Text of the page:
- Shelley Smith, SportsCenter correspondent
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The following is excerpted from Shelley Smith's upcoming book: Al: An Unauthorized Biography of Al Davis.
A few days after I let the Raiders and Al Davis know I had a publishing contract to write a book on him, I got a phone call from a 510 area code -- Oakland area -- and someone using a voice scrambler started shouting at me.
It took a few minutes to figure out who was calling about what and why, but once they ratcheted down the scrambler, I heard, “Mr. Davis would appreciate it very much if you didn’t write this book. He can’t have his reputation damaged.”
I explained that I wasn’t out to damage anyone’s reputation, just to write the truth.
“Well, he doesn’t want it. It’s all he can talk about, all he can think about.”
I started in again, on how seriously I was taking this project, how I promised to be fair and balanced . . . and then heard a dial tone. I called back the number and got the “number not in service” response. It was obviously a dummy phone number, or fake or both.
Al Davis was arguably one of the most intriguing and powerful sports figures of the last four decades. And yet, he was one of the most mysterious sports figures as well, shunning the public spotlight, the media, consumed only with the love of power and winning.
Davis was largely responsible for making the NFL what it is today, the most powerful league in existence; a multi-billion dollar corporation. With the Raiders, he won 13 divisional championships from 1967 to 1985, one AFL championship and three Super Bowls. He was a rising and powerful voice in labor disputes and he challenged authority as if it owed him an audience.
He also became one of the most despised, if not hated, owners in the league. Stories of his battles with the NFL and commissioner Pete Rozelle are legendary, as is his how he gained majority ownership of the Raiders by essentially selling out his partners. Over the years he hired and fired dozens of coaches at will, intimidated and threatened staff members, terrorized everyday workers at the practice facility, and ruled his empire like the dictators he has admired through history, fascinated with those who had total control of those he loomed over.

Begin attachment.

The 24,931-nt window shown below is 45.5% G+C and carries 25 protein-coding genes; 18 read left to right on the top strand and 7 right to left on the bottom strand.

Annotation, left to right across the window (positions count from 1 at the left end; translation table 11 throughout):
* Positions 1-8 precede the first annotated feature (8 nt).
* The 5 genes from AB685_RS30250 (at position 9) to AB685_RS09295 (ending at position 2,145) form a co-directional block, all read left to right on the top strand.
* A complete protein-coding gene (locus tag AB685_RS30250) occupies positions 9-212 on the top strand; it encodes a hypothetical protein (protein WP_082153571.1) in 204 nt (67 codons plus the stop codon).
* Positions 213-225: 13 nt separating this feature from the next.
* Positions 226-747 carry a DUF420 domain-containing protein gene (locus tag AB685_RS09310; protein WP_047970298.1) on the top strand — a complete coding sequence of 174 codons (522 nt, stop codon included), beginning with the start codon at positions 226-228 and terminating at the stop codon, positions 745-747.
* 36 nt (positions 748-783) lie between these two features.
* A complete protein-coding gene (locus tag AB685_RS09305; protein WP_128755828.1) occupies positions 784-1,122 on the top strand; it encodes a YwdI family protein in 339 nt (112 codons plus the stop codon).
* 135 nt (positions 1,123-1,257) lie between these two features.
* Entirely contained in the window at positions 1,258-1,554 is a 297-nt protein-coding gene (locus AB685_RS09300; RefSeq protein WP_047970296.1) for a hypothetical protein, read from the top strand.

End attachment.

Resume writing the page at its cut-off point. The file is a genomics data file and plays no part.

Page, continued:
It is a story that needs to be told. And so I took on the project of my life.
A few months after the voice-scrambler phone call, I called the Raiders PR office to say I was coming to training camp in Napa, to try and speak with Al.
Mike Taylor, the head of PR, called me back and said, “It would not be good for you to come here.”
“Why?” I asked.
“He doesn’t want you writing this book,” he said, his voice rising. “You don’t have his permission or his blessing.”
I calmly replied that, no matter what he said, I was coming to Napa and would be staying at the same Marriott as the team. And I told him that I was writing the book whether the Raiders or Al cooperated or not, while making sure he knew, I was still welcoming them to tell me their stories, their experiences, their thoughts on one of the most intriguing owners in the NFL.
“What gives you the right to write a book about someone who doesn’t want a book written on his life?” Taylor asked me angrily.
“It’s called the first amendment,” I said.
I had sent numerous faxes and letters and even photos of my parents at the Masters -- I had used part of my book advance to fulfill their lifelong dream. After hearing nothing back and after that last conversation with Taylor, I went to Napa and set about trying to find Mr. Davis and, always the optimist, I was hoping for some time.
After practice one night, I waited for him to make what I had been told was a nightly ritual at 9 p.m. sharp, to walk down the hallway at the hotel to the restaurant for dinner. I had known him, sort of, for years and we had always been friendly because I had become friends with his son, Mark.
I was hopeful that once he saw me, he’d remember that and, perhaps, give me a few minutes of his time. I watched as he maneuvered his walker down the hallway, fans coming out of the sports bar to gawk. He was slow, he was deliberate, and people revered him.
As he got close to where I was standing I said, “Hello Mr. Davis.”
He looked up and paused.
And then he started yelling for his bodyguards.
“Move her out of here,” he yelled frantically. His bodyguards looked stunned, embarrassed by the outburst.
“Get her away from here. Get her out of here.”
I moved aside and he continued screaming on his way to the restaurant. I took my laptop to my room, but undaunted by his outburst, I went in to the restaurant and had dinner a few feet away while he glared from his private dining room. I was there the next night, too, just in case he had a change of heart.
This book is the most difficult project I’ve ever undertaken. Many people were afraid of him, afraid to tell their stories. Some weren’t. Some have been incredibly bold, and his story will be told. I’m just very sad I won’t learn things from him first hand. It’s the way he wanted it, obviously.